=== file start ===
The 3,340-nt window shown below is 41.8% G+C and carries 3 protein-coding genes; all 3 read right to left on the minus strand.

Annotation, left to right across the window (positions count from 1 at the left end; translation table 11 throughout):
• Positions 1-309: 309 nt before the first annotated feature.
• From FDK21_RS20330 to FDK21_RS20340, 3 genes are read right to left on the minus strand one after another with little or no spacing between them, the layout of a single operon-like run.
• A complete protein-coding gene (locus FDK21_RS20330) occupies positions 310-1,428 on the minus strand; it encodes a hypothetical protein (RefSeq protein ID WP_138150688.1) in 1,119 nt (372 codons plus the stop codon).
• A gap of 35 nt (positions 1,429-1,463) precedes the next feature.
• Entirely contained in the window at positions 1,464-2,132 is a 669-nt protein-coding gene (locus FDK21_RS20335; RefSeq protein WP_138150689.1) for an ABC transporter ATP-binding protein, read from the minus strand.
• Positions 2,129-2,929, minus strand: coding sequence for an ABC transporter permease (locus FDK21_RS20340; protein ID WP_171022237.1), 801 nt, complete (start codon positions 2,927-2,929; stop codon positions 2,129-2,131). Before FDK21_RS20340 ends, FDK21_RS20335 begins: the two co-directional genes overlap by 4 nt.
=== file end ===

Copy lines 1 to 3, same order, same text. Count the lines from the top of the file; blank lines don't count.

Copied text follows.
The 3,340-nt window shown below is 41.8% G+C and carries 3 protein-coding genes; all 3 read right to left on the minus strand.

Annotation, left to right across the window (positions count from 1 at the left end; translation table 11 throughout):
• Positions 1-309: 309 nt before the first annotated feature.